In cooperation with the Howard County Department of Recreation and Parks, the Forestry Board formally opened the Centennial Park Arboretum. On Friday, 26 April 2001, a bright and sunny morning, a goodly crowd gathered to witness the opening of the Arboretum, and to take part in the ceremonies. County Executive Jim Robey presided and announced the official opening. 



Centennial park was planned in 1965 as a reservoir for flood protection. The original lake was created as a flood control measure as part of the regional storm water management system.

The design for the park was completed in 1976 and by 1978 the major parcels of land were acquired. Construction began in the eighties, and the final park was dedicated on June 13, 1987.

Centennial park contains 325 acres with a central lake of 50 acres. Over four miles of paved pathways are maintained, along with nine paved pavilions, tennis and basketball facilities, a boat ramp and dock. The lake is stocked with Largemouth Bass, Bluegill, and Sunfish annually.

In 1989 the park received the 1989 Merit Award for Innovative Design from the American Society of Landscape Architects. In that same year it received the 1989 Excellence on the Waterfront Award from the Waterfront Center.

Maintained by the Howard County Department of Recreation and Parks, the park is open from dawn to dusk, and is a popular site in Howard County for strolling, walking, cycling and skating. Its recreation facilities are in great demand, and it is a prime site for picnics and other gatherings throughout the year.


Trees at Centennial Park

In addition to providing lakeside recreational opportunities, Centennial Lake has a fine collection of both native and exotic trees and shrubs. Each tree below is linked to its Arbor Tag which describes the distinguishing features of the species. Those pages can be used to make your own laminated tree tags. 

American Beech Fagus americana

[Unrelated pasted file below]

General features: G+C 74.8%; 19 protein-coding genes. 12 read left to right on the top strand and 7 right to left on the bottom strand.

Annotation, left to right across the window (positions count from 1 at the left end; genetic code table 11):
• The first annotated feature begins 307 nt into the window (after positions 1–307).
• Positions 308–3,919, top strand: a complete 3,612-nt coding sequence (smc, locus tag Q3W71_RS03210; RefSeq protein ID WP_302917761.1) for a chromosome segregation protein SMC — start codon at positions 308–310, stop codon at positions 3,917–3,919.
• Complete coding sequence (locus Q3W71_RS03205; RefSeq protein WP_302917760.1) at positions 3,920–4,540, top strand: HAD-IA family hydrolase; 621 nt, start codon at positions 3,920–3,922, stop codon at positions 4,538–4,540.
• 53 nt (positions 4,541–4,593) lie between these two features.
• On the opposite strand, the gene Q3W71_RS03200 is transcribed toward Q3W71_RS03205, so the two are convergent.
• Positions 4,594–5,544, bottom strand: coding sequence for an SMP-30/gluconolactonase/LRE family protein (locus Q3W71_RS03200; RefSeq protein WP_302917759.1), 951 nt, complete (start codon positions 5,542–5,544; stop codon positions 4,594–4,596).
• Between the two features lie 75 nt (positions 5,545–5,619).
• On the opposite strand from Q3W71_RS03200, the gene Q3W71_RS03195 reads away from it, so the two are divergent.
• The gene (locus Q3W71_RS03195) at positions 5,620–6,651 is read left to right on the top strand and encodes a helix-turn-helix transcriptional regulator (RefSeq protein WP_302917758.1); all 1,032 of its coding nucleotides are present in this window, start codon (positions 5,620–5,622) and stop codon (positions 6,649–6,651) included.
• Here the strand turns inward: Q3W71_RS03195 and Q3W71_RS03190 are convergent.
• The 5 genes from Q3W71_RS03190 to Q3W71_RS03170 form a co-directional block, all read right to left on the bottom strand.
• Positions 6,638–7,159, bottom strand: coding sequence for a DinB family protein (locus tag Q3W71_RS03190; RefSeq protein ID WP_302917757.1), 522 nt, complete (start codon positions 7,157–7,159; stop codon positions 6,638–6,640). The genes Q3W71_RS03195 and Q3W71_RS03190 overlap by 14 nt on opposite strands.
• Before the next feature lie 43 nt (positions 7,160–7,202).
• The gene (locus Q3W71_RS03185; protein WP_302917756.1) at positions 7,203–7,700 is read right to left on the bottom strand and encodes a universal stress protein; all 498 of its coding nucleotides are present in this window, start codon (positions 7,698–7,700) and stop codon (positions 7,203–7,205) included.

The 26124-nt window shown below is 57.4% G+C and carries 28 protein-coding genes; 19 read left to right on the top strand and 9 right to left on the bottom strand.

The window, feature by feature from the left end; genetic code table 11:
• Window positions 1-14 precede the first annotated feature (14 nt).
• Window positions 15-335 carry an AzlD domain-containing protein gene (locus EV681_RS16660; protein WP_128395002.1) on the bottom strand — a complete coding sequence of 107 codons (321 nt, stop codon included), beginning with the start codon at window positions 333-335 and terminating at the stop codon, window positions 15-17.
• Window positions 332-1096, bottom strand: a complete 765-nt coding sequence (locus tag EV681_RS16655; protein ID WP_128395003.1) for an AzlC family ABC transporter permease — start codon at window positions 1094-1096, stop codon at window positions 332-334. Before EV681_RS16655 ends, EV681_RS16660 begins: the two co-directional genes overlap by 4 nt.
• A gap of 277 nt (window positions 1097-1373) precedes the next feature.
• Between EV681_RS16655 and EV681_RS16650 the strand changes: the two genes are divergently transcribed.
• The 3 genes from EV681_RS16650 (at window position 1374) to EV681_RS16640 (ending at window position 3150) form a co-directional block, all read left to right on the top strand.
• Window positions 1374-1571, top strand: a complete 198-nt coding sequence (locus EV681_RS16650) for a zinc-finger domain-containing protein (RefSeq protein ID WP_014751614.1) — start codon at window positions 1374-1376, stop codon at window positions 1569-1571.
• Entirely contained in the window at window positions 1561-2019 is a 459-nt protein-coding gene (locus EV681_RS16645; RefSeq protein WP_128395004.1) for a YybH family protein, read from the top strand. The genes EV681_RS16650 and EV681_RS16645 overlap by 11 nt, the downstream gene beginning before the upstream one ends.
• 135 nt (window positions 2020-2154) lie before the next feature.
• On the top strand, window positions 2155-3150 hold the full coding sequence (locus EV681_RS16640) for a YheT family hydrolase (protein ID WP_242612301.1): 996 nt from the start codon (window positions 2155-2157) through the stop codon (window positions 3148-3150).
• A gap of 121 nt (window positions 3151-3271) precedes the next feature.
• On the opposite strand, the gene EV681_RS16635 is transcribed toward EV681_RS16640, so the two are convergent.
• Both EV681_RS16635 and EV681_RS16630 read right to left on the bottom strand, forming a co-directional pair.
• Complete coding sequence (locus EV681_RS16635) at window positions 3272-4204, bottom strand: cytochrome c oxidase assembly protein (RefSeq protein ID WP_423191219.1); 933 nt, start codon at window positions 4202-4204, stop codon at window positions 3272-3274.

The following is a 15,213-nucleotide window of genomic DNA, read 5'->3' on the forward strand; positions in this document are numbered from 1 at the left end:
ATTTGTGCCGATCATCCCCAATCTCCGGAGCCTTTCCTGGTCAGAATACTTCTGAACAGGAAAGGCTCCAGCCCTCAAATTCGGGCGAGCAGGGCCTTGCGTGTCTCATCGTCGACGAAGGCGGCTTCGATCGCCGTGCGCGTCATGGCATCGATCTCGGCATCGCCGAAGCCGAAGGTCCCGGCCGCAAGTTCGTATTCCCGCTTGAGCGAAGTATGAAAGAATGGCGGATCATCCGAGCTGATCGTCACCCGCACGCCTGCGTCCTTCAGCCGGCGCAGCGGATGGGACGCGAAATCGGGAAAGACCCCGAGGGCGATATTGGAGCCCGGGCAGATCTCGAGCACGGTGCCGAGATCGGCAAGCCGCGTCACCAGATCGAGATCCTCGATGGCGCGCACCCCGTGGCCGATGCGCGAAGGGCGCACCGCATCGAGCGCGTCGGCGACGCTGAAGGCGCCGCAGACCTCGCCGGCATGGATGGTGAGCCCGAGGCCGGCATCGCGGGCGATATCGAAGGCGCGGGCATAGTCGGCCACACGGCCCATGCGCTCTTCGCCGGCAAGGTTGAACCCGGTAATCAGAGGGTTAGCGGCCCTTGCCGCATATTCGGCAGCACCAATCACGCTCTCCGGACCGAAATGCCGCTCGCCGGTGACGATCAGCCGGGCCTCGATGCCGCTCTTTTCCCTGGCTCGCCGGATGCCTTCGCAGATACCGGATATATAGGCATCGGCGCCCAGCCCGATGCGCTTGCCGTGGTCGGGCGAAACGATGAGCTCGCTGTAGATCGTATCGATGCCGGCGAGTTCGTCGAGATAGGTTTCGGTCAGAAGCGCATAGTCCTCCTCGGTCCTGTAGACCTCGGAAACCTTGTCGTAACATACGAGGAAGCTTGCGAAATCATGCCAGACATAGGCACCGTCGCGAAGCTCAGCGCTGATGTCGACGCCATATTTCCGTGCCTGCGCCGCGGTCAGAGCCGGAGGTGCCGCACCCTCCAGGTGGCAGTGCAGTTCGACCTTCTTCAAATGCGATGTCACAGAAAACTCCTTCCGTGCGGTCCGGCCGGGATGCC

Amur Corktree Phellodendron amurense
Autumn Olive Elaeagnus umbellata
American Basswood Tilia americana
Bay Magnolia Magnolia virginiana
Black Cherry Prunus serotina
Black Locust Robina pseudoacacia
Black Oak Quercus velutina
Black Walnut Juglans nigra
Black Willow Salix nigra
Blackgum Nyssa silvatica
Boxelder Acer negundo
Crabapple Malus coronaria
Colorado Spruce Picea pungens
Dogwood Cornus florida
Flowering Cherry Prunus serrulata
Gray Birch Betula populifolia
Green Ash Fraxinus pennsylvanica
Hemlock Tsuga canadensis
Honey Locust Gleditsia triacanthos
American Hornbeam Carpinus caroliniana
Kousa Dogwood Cornus kousa
London Plane Tree Platanus x acerifolia
Mimosa Albizia julibrissin
Osage Orange Maclura pomifera
Persimmon Diospyros virginiana
Pignut Hickory Carya glabra
Pin Oak Quercus palustris
Redbud Cercis canadensis
Red Maple Acer rubrum
Red Oak Quercus rubra
Sassafras Sassafras albidum
Japanese Pagoda Tree Sophora japonica
Slippery Elm Ulmus rubra
Snowbell Styrax japonica
Sweetgum Liquidambar styraciflua
Sycamore Platanus occidentalis
Tulip Poplar Liriodendron tulipifera
Weeping Birch Betula pendula
White Ash Fraxinus americana
White Mulberry Morus alba
White Pine Pinus strobus
White Oak Quercus alba
Willow Oak Quercus phellos
Witch Hazel Hamamelis virginiana


While there are many special varieties, this is the site of one of the few venerable Post Oaks (Quercus stellata) in the County.

The leaves are 4-6 inches long and are shiny dark green and slightly roughened. The middle lobes are characteristically broad and per- pendicular to the main leafstem. This often gives the impression of a cross.

The acorns are usually less than an inch long, and the cap covers almost half of the fruit. This acorn has a very short stalk or is even stalkless. The Post Oak can grow up to 70 feet with a trunk diameter of up to 24 inches. Its bark is reddish brown with narrow vertical ridges. With a wide rounded crown, it often hangs on to dead branches like the Scarlet Oak.

Used in the early part of the twentieth century as railroad ties, the Post Oak is a sturdy wood. Its common name is derived from its use as fence posts, and its Latin name suggests the Maltese cross or star shape of its leaves. Charles Sprague Sargent identified many different varieties of this tree throughout the Southeast.


Centennial Park is located near Route 108 and Route 29 in Howard County. The park is open from dawn to dusk, and the Post Oak is located near the north-east corner of the lake. See Google Maps for directions.